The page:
In Extremis

The confirmation of John Ashcroft as attorney general conjoins fearsome power with reactionary politics. The attorney general makes crucial decisions regarding the administration of justice that are beyond the power of the press, Congress, the White House, or the courts to oversee effectively on an ongoing basis. And Ashcroft, despite his sudden amiability and professed concern with protecting the rights of all Americans, remains a militant--indeed, truculent--right-winger. He is hostile to women's reproductive rights and to the aspirations of gays and lesbians who seek equitable treatment. He is friendly with antiblack bigots, such as the authorities at Bob Jones University--and friendly, too, with the fanatical wing of the gun lobby.



The Ashcroft hearings were suffused with deception. The strategy behind Ashcroft's "confirmation conversion" from fundamentalist tribune to restrained public servant is clear: Say what you must to gain enough votes for confirmation, and then pursue your agenda to the extent that circumstances permit. Ashcroft's hearings are not peculiar in this respect. What is a bit special in Ashcroft's case is that the deceptiveness is perpetrated by a man who is lauded for his supposed honesty and religious faith.



Ashcroft's religious tenets deem abortion to be murder. Yet he claims that he will not permit his personal beliefs to sway him in the slightest when it comes to enforcing existing laws--even those that protect places where, in his view, mass murder is being committed. There is a tension here that cannot be reconciled by the patently evasive responses that Ashcroft offered under questioning. Either his religious beliefs do not count for much, or he is lying so that he will obtain the power to push America closer to his terrifying vision of the good society. He counted on the political and intellectual weakness of his opponents to enable him to escape these contradictions, and he seems to have wagered correctly.



Dishonesty surfaced also in Ashcroft's descriptions of two episodes in which he opposed appointees of Bill Clinton. Ashcroft led opposition to Ambassador to Luxembourg James C. Hormel, who is openly gay. This should come as no surprise. After all, Ashcroft is a "man of faith," and his faith decrees unequivocally that homosexuality is an abomination. But when Senator Patrick Leahy of Vermont asked him if he had tried to block the appointment because Hormel is gay, the attorney general designate stated flatly under oath, "I did not"--a lie that is good only to the extent that it indicates some advance in the struggle against antigay prejudice. I suppose that we should be happy that Ashcroft felt he could not afford to be truthful.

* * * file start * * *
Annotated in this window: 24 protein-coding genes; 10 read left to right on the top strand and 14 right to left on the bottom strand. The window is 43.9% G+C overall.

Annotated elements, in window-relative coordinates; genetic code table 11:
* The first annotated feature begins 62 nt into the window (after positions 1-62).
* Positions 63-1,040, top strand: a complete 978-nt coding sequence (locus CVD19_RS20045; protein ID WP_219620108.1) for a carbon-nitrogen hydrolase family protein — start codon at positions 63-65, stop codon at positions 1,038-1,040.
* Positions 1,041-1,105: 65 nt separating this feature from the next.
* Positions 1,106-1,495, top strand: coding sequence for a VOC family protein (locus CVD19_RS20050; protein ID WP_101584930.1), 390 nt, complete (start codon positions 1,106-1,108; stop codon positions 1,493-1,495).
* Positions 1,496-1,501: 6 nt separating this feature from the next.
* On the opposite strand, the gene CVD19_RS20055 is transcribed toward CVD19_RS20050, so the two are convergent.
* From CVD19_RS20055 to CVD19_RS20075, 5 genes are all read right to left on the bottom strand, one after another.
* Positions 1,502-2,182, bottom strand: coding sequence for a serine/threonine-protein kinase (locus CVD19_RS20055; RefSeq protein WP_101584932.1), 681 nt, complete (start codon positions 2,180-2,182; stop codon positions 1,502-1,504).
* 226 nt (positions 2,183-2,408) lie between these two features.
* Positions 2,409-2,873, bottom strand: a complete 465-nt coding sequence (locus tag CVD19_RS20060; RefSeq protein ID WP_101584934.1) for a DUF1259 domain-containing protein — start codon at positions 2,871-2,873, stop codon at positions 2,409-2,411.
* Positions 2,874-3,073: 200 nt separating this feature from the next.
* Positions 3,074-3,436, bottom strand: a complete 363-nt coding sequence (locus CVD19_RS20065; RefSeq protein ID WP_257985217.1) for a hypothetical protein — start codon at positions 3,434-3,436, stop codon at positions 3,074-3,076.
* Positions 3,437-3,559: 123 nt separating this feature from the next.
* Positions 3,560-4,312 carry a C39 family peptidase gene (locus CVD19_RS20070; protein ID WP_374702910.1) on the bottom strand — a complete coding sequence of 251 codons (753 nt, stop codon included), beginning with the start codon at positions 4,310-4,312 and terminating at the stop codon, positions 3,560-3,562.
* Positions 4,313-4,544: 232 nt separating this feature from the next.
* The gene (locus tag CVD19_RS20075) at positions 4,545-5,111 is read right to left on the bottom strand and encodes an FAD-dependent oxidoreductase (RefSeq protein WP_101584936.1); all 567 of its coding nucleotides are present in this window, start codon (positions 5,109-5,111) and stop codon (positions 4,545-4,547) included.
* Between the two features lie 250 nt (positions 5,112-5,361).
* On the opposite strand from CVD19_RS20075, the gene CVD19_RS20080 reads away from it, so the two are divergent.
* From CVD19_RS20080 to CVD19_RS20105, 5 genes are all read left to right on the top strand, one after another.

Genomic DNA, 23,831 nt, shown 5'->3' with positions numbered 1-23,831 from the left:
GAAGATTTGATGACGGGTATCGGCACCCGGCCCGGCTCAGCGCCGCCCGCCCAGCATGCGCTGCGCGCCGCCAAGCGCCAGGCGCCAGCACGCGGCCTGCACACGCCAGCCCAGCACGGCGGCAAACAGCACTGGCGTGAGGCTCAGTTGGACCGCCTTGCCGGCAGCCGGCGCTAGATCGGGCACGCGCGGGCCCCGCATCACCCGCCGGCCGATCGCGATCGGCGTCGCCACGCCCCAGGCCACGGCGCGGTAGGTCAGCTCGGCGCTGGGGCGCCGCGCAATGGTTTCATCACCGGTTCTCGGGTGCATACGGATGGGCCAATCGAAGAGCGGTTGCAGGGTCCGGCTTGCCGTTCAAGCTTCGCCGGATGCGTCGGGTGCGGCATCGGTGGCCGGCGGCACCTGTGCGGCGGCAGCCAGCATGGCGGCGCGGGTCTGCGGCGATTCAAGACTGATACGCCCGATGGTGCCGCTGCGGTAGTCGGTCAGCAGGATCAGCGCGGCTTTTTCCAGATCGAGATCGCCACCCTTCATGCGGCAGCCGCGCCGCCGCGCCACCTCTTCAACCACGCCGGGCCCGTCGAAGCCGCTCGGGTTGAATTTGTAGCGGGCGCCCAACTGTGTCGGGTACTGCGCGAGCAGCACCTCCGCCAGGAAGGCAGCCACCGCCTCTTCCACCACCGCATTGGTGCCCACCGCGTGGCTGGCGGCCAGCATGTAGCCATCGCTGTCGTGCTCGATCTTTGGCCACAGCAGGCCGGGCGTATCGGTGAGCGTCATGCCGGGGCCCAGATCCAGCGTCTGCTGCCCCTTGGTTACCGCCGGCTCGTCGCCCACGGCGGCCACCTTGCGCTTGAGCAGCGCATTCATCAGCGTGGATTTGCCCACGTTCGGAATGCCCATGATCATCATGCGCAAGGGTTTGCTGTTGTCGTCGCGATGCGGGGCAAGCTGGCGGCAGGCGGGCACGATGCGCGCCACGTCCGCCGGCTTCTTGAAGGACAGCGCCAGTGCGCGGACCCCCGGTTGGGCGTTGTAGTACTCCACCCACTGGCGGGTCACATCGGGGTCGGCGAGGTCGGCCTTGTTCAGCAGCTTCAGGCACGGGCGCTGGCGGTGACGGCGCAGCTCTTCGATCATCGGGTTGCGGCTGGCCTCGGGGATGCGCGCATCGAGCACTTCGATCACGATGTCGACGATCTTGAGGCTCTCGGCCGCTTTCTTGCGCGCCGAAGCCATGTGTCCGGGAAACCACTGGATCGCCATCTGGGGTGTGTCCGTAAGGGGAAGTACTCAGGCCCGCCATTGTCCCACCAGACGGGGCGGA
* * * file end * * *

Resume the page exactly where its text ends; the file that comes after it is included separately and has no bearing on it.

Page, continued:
As a senator, Ashcroft also led the effort to reject Ronnie White, a black Missouri Supreme Court judge whom Clinton nominated to the federal trial bench. Previously, Ashcroft and White had butted heads over abortion when Ashcroft was governor of Missouri and White was a state legislator. Notwithstanding their earlier skirmish, Ashcroft initially indicated that he would not attempt to block White. Later, however, during a hard-fought (but losing) campaign for re-election to the Senate, Ashcroft tried to make an issue out of capital punishment. He isolated a dissenting opinion in which Judge White maintained that a defendant in a capital case had been deprived of a fair trial by the absence of effective assistance of counsel. Ashcroft asserted that this opinion demonstrated White's "pro-criminal" leanings and used it--along with a solid Republican Party-line vote--to block the federal appointment. Ashcroft maintains that his opposition stemmed solely from concerns he had about White's views regarding the administration of criminal justice. This explanation, however, is palpably false.



Some of Ashcroft's opponents have portrayed his opportunistic scuttling of White's nomination as racist. This charge backfired, however, because there was no smoking gun and Ashcroft would almost certainly have torpedoed a white Clinton nominee with the same ruthless determination. By making unsubstantiated allegations of racial discrimination, Ashcroft's opponents left themselves open to charges that they were playing the race card. Thus, they inadvertently helped him as one Democratic senator after another felt called upon to aver that their former colleague was no racist.



It is appalling, of course, that the absence of explicit racism has become tantamount to a clean bill of health. But that is what has happened. There is no demonstrated commitment to racial justice here; a lack of irrefutable evidence that the nominee actively supports the Ku Klux Klan is considered to be sufficient. The degradation of our means of evaluation was vividly mirrored when Ashcroft asserted, "I repudiate racism. Had I been fighting the Civil War, I would have fought with [Ulysses S.] Grant... . Slavery is abhorrent." Has this become the standard? Opposition to slavery 140 years after the fact? Put aside that many white supremacists, including Grant himself, supported the Union. Put aside that many white supremacists abhorred slavery. The crucial fact is that Ashcroft's record shows little in the way of authentic support for the great struggles on behalf of racial justice that have taken place in his own lifetime. And nothing in his testimony suggests an inclination to do better in the future.